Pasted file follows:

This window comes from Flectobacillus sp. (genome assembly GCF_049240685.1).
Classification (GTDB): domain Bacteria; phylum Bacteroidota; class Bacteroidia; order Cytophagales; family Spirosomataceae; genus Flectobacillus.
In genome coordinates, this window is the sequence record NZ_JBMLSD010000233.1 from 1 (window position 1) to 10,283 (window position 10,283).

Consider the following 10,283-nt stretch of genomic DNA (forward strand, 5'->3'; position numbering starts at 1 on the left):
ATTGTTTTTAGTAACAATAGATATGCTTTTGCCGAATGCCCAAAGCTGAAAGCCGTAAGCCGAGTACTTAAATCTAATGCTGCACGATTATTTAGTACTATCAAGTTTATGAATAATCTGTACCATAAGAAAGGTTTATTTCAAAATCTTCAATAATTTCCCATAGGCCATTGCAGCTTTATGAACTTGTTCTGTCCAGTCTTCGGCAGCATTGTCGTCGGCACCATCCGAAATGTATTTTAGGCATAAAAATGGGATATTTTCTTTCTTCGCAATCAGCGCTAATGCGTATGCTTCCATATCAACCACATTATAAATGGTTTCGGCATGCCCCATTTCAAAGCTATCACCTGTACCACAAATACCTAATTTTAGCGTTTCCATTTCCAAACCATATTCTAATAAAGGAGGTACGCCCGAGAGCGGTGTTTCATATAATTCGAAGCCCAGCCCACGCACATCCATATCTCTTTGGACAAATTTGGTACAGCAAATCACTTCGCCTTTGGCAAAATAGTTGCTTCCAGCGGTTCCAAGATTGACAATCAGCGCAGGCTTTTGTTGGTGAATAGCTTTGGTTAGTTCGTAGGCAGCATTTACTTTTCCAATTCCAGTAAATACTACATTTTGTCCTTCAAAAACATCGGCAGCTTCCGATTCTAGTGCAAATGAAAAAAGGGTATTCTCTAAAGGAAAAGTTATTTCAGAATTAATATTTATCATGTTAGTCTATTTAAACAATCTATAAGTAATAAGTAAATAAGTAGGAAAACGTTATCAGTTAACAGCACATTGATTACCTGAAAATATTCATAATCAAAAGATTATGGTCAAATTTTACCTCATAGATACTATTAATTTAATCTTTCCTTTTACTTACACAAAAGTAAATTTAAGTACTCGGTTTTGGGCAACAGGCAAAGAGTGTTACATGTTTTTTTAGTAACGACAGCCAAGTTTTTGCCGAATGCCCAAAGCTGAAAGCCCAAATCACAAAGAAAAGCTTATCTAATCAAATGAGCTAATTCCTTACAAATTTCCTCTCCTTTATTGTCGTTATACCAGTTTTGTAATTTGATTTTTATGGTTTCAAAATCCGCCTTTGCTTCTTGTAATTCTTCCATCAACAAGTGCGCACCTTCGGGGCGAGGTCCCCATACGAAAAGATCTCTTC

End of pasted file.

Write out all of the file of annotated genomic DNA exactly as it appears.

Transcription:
This window comes from Flectobacillus sp. (genome assembly GCF_049240685.1).
Classification (GTDB): domain Bacteria; phylum Bacteroidota; class Bacteroidia; order Cytophagales; family Spirosomataceae; genus Flectobacillus.
In genome coordinates, this window is the sequence record NZ_JBMLSD010000233.1 from 1 (window position 1) to 10,283 (window position 10,283).

Consider the following 10,283-nt stretch of genomic DNA (forward strand, 5'->3'; position numbering starts at 1 on the left):
ATTGTTTTTAGTAACAATAGATATGCTTTTGCCGAATGCCCAAAGCTGAAAGCCGTAAGCCGAGTACTTAAATCTAATGCTGCACGATTATTTAGTACTATCAAGTTTATGAATAATCTGTACCATAAGAAAGGTTTATTTCAAAATCTTCAATAATTTCCCATAGGCCATTGCAGCTTTATGAACTTGTTCTGTCCAGTCTTCGGCAGCATTGTCGTCGGCACCATCCGAAATGTATTTTAGGCATAAAAATGGGATATTTTCTTTCTTCGCAATCAGCGCTAATGCGTATGCTTCCATATCAACCACATTATAAATGGTTTCGGCATGCCCCATTTCAAAGCTATCACCTGTACCACAAATACCTAATTTTAGCGTTTCCATTTCCAAACCATATTCTAATAAAGGAGGTACGCCCGAGAGCGGTGTTTCATATAATTCGAAGCCCAGCCCACGCACATCCATATCTCTTTGGACAAATTTGGTACAGCAAATCACTTCGCCTTTGGCAAAATAGTTGCTTCCAGCGGTTCCAAGATTGACAATCAGCGCAGGCTTTTGTTGGTGAATAGCTTTGGTTAGTTCGTAGGCAGCATTTACTTTTCCAATTCCAGTAAATACTACATTTTGTCCTTCAAAAACATCGGCAGCTTCCGATTCTAGTGCAAATGAAAAAAGGGTATTCTCTAAAGGAAAAGTTATTTCAGAATTAATATTTATCATGTTAGTCTATTTAAACAATCTATAAGTAATAAGTAAATAAGTAGGAAAACGTTATCAGTTAACAGCACATTGATTACCTGAAAATATTCATAATCAAAAGATTATGGTCAAATTTTACCTCATAGATACTATTAATTTAATCTTTCCTTTTACTTACACAAAAGTAAATTTAAGTACTCGGTTTTGGGCAACAGGCAAAGAGTGTTACATGTTTTTTTAGTAACGACAGCCAAGTTTTTGCCGAATGCCCAAAGCTGAAAGCCCAAATCACAAAGAAAAGCTTATCTAATCAAATGAGCTAATTCCTTACAAATTTCCTCTCCTTTATTGTCGTTATACCAGTTTTGTAATTTGATTTTTATGGTTTCAAAATCCGCCTTTGCTTCTTGTAATTCTTCCATCAACAAGTGCGCACCTTCGGGGCGAGGTCCCCATACGAAAAGATCTCTTC